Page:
Gunman’s motive unclear, officials quiet days after shooting

VIRGINIA BEACH, Va. — The Virginia Beach employee who shot and killed 12 people at a municipal building gave no hint of the massacre to come when he emailed his resignation letter earlier in the day, saying that he was leaving for “personal reasons” but that “it has been a pleasure to serve.”

The gunman’s two-sentence emailed resignation letter — released by city officials Monday, three days after the shooting — put authorities, the community and victims’ families no closer to understanding why the engineer with 15 years on the job would go on a rampage at work.

Investigators seem stymied. There are no indications the 40-year-old Craddock left notes, manifestos, social media screeds or any other obvious signs of what motivated him.

Craddock’s resignation email gave his two weeks’ notice but no clues that he was unhappy at work or held a grudge against anyone. Because the email is partially redacted, it’s unclear how long before the shooting it was sent. Officials wouldn’t say why they redacted it, and they declined to give an update on the investigation Monday.

Craddock’s email reads: “I want to officially put in my (2) weeks’ notice to vacant my position of Engineer III with the City of Virginia Beach. It has been a pleasure to serve the City, but due to personal reasons I must relieve my position.”

Long list of troubled nursing homes revealed by senators

WASHINGTON — The federal government for years has kept under wraps the names of hundreds of nursing homes around the country found by inspectors to have serious ongoing health, safety or sanitary problems.

Nearly 400 facilities nationwide had a “persistent record of poor care” as of April, but they were not included along with a shorter list of homes that get increased federal scrutiny and do have warning labels, according to a Senate report released Monday.

Budget cuts appear to be contributing to the problem by reducing money available for the focused inspections that are required for nursing homes on the shorter list, according to documents and interviews.

The secrecy undermines the federal commitment to ensure transparency for families struggling to find nursing homes for loved ones and raises questions about why the names of some homes are not disclosed while others are publicly identified, according to two senators who released the report on Monday.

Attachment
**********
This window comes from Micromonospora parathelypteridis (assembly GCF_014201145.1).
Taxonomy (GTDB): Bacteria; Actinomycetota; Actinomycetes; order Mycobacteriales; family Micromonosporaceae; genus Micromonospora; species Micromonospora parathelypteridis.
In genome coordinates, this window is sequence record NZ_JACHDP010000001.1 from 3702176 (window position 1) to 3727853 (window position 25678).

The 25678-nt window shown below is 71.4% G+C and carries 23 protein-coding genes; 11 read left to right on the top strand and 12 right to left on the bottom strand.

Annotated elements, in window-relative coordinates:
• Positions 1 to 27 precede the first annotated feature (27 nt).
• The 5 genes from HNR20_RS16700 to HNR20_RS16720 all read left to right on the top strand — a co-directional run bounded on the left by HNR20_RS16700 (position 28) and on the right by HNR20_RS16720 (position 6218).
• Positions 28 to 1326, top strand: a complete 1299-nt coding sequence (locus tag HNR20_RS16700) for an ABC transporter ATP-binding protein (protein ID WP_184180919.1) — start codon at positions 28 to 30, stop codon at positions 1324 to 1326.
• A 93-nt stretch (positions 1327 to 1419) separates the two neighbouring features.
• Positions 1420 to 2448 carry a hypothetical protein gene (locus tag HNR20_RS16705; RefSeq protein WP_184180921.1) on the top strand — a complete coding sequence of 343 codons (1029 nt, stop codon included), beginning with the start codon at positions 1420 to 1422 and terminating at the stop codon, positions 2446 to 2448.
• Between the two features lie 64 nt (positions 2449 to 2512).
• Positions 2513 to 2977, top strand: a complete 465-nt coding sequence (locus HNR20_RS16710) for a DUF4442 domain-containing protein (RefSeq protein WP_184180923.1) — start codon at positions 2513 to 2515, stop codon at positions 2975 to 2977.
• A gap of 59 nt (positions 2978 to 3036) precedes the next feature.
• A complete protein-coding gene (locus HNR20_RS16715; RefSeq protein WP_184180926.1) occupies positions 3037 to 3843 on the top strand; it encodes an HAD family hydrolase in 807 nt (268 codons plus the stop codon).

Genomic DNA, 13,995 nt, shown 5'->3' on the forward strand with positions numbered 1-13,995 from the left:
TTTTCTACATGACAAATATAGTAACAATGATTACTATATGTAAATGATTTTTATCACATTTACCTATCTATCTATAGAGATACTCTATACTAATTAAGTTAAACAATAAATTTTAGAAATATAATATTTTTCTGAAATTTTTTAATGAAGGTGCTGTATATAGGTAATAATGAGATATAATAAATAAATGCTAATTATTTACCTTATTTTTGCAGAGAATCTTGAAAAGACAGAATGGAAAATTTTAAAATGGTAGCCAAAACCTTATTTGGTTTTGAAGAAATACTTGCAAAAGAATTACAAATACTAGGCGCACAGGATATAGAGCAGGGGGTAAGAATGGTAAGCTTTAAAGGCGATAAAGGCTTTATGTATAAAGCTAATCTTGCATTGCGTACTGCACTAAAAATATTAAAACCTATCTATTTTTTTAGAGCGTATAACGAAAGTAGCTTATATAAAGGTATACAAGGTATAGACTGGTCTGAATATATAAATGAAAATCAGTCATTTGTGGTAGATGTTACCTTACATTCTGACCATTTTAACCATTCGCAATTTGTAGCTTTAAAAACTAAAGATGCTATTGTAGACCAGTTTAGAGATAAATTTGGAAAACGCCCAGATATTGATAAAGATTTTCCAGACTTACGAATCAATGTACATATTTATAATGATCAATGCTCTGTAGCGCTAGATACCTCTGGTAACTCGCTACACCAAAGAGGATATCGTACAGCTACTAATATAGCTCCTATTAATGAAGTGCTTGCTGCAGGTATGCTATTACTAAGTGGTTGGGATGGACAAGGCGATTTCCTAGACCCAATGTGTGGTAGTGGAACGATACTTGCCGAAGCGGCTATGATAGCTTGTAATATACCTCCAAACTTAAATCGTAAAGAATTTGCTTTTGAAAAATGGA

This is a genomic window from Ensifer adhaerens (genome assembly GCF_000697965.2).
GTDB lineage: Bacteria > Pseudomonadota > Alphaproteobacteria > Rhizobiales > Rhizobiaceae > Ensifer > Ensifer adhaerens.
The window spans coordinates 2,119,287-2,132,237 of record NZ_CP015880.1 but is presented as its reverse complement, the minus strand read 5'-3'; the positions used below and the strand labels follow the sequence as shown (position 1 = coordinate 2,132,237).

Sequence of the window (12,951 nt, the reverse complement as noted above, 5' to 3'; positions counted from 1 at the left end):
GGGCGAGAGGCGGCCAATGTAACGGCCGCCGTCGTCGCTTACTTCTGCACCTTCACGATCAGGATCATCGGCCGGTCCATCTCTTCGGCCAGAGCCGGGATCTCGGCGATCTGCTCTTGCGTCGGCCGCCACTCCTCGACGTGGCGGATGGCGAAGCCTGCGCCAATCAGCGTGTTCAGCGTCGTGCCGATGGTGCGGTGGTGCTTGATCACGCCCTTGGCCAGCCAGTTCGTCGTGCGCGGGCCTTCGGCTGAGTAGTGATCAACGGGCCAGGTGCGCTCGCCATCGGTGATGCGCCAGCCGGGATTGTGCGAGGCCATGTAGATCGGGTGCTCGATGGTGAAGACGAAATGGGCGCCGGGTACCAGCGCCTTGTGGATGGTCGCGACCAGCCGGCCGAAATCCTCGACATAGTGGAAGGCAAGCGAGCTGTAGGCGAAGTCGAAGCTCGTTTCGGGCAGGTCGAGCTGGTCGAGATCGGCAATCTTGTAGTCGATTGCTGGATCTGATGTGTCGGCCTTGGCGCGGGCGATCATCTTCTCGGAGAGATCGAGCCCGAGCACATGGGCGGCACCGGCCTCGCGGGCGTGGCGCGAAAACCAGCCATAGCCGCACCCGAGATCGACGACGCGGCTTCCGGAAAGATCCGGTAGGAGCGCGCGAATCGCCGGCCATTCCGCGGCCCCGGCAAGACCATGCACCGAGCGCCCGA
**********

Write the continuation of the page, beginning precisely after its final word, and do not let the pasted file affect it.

“We’ve got to make sure any family member or any potential resident of a nursing home can get this information, not only ahead of time but on an ongoing basis,” said Sen. Bob Casey, D-Pa., who along with Sen. Pat Toomey, R-Pa., issued the report .

35 dead as Sudan troops move against democracy protesters

KHARTOUM, Sudan — Sudan’s ruling military moved to crush the protest movement opposing its grip on power as security forces overran the main sit-in site in the capital Monday, unleashing furious volleys of gunfire, burning down tents and killing at least 35 people, witnesses and protest leaders said.

With the assault, the generals signaled an end of their tolerance of the pro-democracy demonstrators, who for months have been camped outside the military’s headquarters as the two sides negotiated over who would run the country after the April ouster of longtime strongman Omar al-Bashir.

After they succeeded in forcing the military to remove al-Bashir, the protesters had stayed in the streets, demanding the generals move to the background and allow civilians to lead the transition.

The dispersal of the sit-in now risks escalating violence even further. Scattered by the bloody assault, protesters vowed to keep up their campaign, suspending talks and calling for a general strike and civil disobedience. They urged nighttime marches across the country.